Mitzi Jonelle Tan is a full-time climate justice activist based in Metro Manila, Philippines. She is the convenor and international spokesperson of Youth Advocates for Climate Action Philippines (YACAP), the Fridays For Future (FFF) of the Philippines, and is also an organiser with FFF International and FFF MAPA (Most Affected Peoples and Areas), making sure that voices from the Global South are heard, amplified, and given space.
Keisha Thompson is a Manchester-based writer, performance artist and producer. She is Senior Manager of Children, Young People & Learning at Arts Council England, Chair of radical arts funding body Future’s Venture Foundation, a MOBO x London Theatre Consortium Fellow, a member of the Greater Manchester Cultural & Heritage Group and recipient of the Arts Foundation Theatre Makers Award 2021. She is currently working with Eclipse Theatre, York Theatre Royal and Pilot Theatre to stage a new play, The Bell Curves, and with Fuel Theatre and Alan Lane (Slung Low) to create a new children’s show, Izzy, BOSSS & Fractal. In 2020, she released Ephemera, a mini-album made in collaboration with Tom ‘Werkha’ Leah and featuring cellist Abel Selaocoe, and finished touring award-winning solo show Man on the Moon. She has supported artists such as Kae Tempest, Hollie McNish, the Last Poets, Saul Williams and Amiri Baraka, and her work has been presented at venues such as Tate Modern, Blue Dot Festival and the British Council Showcase in Edinburgh.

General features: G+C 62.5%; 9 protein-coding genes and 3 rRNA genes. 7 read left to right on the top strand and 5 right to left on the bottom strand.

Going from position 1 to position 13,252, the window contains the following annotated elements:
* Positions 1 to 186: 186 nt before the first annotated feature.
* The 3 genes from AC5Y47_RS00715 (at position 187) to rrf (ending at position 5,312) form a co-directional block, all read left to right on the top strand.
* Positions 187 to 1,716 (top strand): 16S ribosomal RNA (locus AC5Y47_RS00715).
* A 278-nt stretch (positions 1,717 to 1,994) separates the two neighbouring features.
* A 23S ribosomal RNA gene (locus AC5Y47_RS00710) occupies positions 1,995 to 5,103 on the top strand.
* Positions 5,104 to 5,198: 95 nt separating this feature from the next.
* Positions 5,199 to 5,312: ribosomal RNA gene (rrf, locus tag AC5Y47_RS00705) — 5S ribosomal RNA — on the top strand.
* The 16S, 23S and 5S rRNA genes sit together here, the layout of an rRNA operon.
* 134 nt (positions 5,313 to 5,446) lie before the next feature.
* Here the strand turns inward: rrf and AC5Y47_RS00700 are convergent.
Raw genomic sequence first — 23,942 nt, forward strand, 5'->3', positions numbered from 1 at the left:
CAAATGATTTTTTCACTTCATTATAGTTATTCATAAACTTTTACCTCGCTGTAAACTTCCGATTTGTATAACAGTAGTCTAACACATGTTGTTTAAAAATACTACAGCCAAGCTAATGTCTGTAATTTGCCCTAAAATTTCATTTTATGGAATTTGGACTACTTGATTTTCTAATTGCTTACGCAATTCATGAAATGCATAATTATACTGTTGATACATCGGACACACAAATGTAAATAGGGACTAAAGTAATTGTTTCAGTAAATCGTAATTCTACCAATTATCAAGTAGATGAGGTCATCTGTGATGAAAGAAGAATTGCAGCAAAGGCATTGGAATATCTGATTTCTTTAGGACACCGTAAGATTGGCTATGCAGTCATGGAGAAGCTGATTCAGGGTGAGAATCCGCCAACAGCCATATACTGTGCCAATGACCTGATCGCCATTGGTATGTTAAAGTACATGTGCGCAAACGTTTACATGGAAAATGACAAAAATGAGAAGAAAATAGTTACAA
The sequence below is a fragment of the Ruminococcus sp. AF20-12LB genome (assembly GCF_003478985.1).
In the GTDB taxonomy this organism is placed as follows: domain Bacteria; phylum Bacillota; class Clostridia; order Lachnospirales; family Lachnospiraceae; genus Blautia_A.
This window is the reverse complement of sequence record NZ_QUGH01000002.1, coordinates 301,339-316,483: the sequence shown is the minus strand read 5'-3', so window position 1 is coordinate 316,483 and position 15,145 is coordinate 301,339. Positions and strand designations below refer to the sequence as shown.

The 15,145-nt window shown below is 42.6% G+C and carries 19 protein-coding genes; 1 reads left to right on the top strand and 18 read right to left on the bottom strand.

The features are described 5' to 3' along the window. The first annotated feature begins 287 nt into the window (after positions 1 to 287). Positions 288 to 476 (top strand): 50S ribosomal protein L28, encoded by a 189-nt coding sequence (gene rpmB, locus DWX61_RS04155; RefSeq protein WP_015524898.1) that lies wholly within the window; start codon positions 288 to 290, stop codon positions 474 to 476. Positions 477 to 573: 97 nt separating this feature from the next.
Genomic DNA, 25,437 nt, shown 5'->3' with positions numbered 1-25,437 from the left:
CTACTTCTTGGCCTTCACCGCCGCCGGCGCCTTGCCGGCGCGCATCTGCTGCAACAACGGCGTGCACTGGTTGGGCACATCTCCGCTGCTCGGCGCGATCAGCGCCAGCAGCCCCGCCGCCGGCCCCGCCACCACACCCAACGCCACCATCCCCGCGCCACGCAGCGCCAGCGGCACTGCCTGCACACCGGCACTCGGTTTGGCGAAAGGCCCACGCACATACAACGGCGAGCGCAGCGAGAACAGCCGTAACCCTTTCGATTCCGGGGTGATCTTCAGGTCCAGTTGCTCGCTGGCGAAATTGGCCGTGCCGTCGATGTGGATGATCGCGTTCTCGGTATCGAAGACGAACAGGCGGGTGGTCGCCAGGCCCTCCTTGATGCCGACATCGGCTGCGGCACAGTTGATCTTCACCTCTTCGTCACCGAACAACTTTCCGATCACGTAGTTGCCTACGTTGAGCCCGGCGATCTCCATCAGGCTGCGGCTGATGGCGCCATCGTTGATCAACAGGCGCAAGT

Genesis Whitlock is a climate justice activist from Antigua & Barbuda who currently works as a Taskforce Coordinator for Re-Earth Initiative, and is also working to grow grassroots organizations like Climate Justice Antigua and Escazu Caribbean.
Equality – Saturday 10 July
Junior Akinola, a Manchester native, became the youngest ever Chair of a major performing arts venue in UK history in October 2020 when he was appointed Chair of Contact at the age of 28. He also works at the BBC as an Assistant Content Producer, where he has led successful diversity initiatives and reverse-mentored the Director of the Arts. As a writer, he has been commissioned to create an audio drama titled Homecoming, which will be available on BBC Sounds later this year.
Kya Buller is the Founder & Editor-in-Chief of Aurelia Magazine. A Mancunian writer, editor and host, she is passionate about storytelling and bringing marginalised voices to the fore.
Kadeena Cox MBE is a British para-athletics and para-cycling athlete whose record includes gold, silver and bronze medals at the Paralympic Games 2016 in Rio de Janeiro.
Dr Devapriya Dev is a Consultant General & Respiratory Physician at Royal Bolton Hospital who has been on the frontline of the COVID-19 crisis. He has also been a prominent member and leader in the Indian community in Manchester for nearly 20 years. He is the Chair of Nrityakunj, a South Asian cultural organisation in Manchester, and Global Governor (UK) for the American College of Chest Physicians.
Estephanie Dunn trained as a general nurse and worked in a range of clinical settings before moving into nurse education at Northumbria University. She returned to clinical practice as a lecturer–practitioner in child health, then moved into general management as senior nurse/business manager for children’s services, and general manager for a citywide adult learning disability service. After working as a Director of Nursing within a primary care trust, she joined the Royal College of Nursing in 2010 as Operational Manager for the Northern Region, and took up the post of Regional Director for the North West Region in 2014.